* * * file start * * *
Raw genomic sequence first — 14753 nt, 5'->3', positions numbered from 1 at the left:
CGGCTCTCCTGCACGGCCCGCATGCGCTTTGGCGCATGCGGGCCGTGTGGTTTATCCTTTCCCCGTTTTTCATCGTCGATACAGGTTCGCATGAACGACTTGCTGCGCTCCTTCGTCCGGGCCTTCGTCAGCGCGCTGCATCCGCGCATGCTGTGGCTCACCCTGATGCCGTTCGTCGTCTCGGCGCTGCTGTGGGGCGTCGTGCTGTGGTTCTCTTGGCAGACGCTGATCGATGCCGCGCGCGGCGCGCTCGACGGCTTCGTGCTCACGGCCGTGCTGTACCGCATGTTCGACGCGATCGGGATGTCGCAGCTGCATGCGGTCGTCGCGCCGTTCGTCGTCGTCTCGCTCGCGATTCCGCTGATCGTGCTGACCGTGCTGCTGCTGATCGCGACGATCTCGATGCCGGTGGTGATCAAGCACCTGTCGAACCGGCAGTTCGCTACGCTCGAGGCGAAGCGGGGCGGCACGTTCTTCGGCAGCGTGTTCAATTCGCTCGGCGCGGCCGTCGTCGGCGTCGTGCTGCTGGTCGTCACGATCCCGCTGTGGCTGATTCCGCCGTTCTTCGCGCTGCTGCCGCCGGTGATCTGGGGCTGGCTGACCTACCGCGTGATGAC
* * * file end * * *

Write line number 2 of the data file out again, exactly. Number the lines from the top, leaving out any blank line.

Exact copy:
CGGCTCTCCTGCACGGCCCGCATGCGCTTTGGCGCATGCGGGCCGTGTGGTTTATCCTTTCCCCGTTTTTCATCGTCGATACAGGTTCGCATGAACGACTTGCTGCGCTCCTTCGTCCGGGCCTTCGTCAGCGCGCTGCATCCGCGCATGCTGTGGCTCACCCTGATGCCGTTCGTCGTCTCGGCGCTGCTGTGGGGCGTCGTGCTGTGGTTCTCTTGGCAGACGCTGATCGATGCCGCGCGCGGCGCGCTCGACGGCTTCGTGCTCACGGCCGTGCTGTACCGCATGTTCGACGCGATCGGGATGTCGCAGCTGCATGCGGTCGTCGCGCCGTTCGTCGTCGTCTCGCTCGCGATTCCGCTGATCGTGCTGACCGTGCTGCTGCTGATCGCGACGATCTCGATGCCGGTGGTGATCAAGCACCTGTCGAACCGGCAGTTCGCTACGCTCGAGGCGAAGCGGGGCGGCACGTTCTTCGGCAGCGTGTTCAATTCGCTCGGCGCGGCCGTCGTCGGCGTCGTGCTGCTGGTCGTCACGATCCCGCTGTGGCTGATTCCGCCGTTCTTCGCGCTGCTGCCGCCGGTGATCTGGGGCTGGCTGACCTACCGCGTGATGAC